Will the Blue Dogs Survive?

Thursday, 10 Feb 2011 10:15 AM

Share:
  Comment  |
   Contact Us  |
  Print  
|  A   A  
  Copy Shortlink
Events are starting to point toward the extinction of moderate Democrats.

Even before Sen. Jim Webb of Virginia said this week he won’t run again, aisle-crossers like him — Rep. Jane Harman, Sens. Joe Lieberman and Kent Conrad — were preemptively heading for the exits. At the same time, a whole center-left structure was crumbling: A policy shop, The Democratic Leadership Council, announced its shutdown after 27 years of picking centrist winners such as former President Bill Clinton, according to a Wall Street Journal report.

survival, blue, dogs
                          Webb
Remaining behind to sift the wreckage are the blue dogs, a bloc of House Democrats who regularly buck their leadership to vote with Republicans.

Blue dogs who survived last November’s tea party-fueled GOP House takeover are a “diminished and demoralized” bunch, wrote Josh Kraushaar in the National Journal.

The Blue Dog Coalition is down to 25 members, from 54 just last year, “even as politically calculated centrism makes a comeback in the White House,” Kraushaar wrote.

The moderates’ demise is not a new story — not to anyone who reads David Broder’s column in the Washington Post. Laments over ebbing bipartisanship have occupied the sensible-sounding Broder for years.

But this week’s game-over announcements from Webb, Harman and the DLC are fodder for the belief that centrism is, if not dead, then doomed. blue dog Democrats, pragmatist Republicans, any lawmaker willing to cross over to get the people’s business done — all are endangered or irrelevant as two-party politics in the age of personalized media undergoes an ideological purification.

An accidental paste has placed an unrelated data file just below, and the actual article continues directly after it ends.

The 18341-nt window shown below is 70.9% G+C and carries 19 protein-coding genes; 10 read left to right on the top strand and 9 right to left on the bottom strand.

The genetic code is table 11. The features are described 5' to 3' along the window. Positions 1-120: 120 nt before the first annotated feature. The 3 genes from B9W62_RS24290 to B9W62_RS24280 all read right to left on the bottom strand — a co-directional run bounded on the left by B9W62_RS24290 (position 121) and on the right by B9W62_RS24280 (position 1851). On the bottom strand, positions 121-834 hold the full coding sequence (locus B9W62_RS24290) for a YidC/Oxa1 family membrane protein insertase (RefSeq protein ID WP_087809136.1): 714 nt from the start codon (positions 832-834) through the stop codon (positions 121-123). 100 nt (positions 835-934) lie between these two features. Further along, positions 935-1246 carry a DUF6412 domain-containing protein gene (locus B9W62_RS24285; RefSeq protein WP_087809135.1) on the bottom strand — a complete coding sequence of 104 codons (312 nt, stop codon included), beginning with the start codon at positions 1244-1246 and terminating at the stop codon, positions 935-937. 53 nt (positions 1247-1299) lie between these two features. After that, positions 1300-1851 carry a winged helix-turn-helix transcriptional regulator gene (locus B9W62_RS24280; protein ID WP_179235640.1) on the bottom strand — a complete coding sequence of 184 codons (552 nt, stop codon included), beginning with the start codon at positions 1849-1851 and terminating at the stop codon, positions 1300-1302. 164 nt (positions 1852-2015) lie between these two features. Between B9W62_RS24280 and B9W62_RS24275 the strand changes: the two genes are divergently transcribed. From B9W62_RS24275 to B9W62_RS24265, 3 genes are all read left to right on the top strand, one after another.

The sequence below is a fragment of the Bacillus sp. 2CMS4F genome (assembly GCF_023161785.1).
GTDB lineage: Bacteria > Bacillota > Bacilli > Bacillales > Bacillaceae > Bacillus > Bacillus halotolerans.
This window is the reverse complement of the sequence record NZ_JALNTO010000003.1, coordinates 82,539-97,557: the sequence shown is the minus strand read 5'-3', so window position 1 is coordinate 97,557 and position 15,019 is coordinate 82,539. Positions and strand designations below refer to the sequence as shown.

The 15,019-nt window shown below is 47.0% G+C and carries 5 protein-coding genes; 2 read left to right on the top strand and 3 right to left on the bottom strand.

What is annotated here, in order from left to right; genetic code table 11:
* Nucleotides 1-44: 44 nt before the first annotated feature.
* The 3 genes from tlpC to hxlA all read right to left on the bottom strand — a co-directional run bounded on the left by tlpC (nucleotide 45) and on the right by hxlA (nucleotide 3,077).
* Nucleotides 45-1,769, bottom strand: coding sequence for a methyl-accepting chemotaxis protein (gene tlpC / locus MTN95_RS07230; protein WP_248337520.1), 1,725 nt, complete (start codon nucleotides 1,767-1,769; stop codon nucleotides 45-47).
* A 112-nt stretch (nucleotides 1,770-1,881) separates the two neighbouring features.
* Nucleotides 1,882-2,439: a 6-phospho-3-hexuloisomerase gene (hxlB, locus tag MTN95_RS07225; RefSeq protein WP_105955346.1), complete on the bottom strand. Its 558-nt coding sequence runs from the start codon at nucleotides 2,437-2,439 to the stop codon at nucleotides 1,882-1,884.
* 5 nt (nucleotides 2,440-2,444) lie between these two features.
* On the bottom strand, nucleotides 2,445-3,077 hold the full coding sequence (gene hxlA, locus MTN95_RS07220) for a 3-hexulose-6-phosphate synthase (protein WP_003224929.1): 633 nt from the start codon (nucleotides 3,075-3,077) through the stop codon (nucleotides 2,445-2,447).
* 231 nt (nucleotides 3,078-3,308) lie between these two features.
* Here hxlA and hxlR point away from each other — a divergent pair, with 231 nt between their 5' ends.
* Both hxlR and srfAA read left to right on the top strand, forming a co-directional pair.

True, President Barack Obama has discovered lately the value of tacking right. Both parties embraced mixed seating at last month’s State of the Union address — a show of unity for a country rattled by the shooting spree in Tucson that had left a moderate Democrat, Rep. Gabrielle Giffords, gravely wounded. It's possible that tea party lawmakers could become more moderate after a couple of years inside the Beltway.

But consider the collective shrug that greeted No Labels, a new post-partisan political organization launched with fanfare in December by New York City’s formerly Republican mayor, Michael Bloomberg. Featured speakers included a trio of  former officeholders: two beaten (Mike Castle, Charlie Crist) and one bowing out (Evan Bayh).

What enthusiasm there is today for “third way” politics seems to reside with an existing think tank, already called Third Way. Meanwhile the prevailing attitude in Washington toward co-mingling of ideologies seems to be “no way.”


© 2014 Newsmax. All rights reserved.

Share:
  Comment  |
   Contact Us  |
  Print  
  Copy Shortlink
Around the Web
Join the Newsmax Community
Please review Community Guidelines before posting a comment.
>> Register to share your comments with the community.
>> Login if you are already a member.
blog comments powered by Disqus
 
Email:
Country
Zip Code:
Privacy: We never share your email.
 
Hot Topics
Follow Newsmax
Like us
on Facebook
Follow us
on Twitter
Add us
on Google Plus
Around the Web
Top Stories
You May Also Like

Mali's Islamists Withdraw Cease-Fire Pledge

Friday, 04 Jan 2013 13:06 PM

Tens of thousands of Fatah supporters rallied in the Hamas stronghold of Gaza on Friday for the first time since they we . . .

Fmr. CIA Director Hayden: Iran Nuclear Crisis Gets 'Scarier'

Tuesday, 17 Jul 2012 18:11 PM

 . . .

Join Fmr. CIA Director for Special Iran Briefing, Assess the Danger

Friday, 13 Jul 2012 12:27 PM

 . . .

Most Commented

Newsmax, Moneynews, and Independent. American. are registered trademarks of Newsmax Media, Inc. Newsmax TV, NewsmaxWorld, NewsmaxHealth, are trademarks of Newsmax Media, Inc.

 
NEWSMAX.COM
America's News Page
©  Newsmax Media, Inc.
All Rights Reserved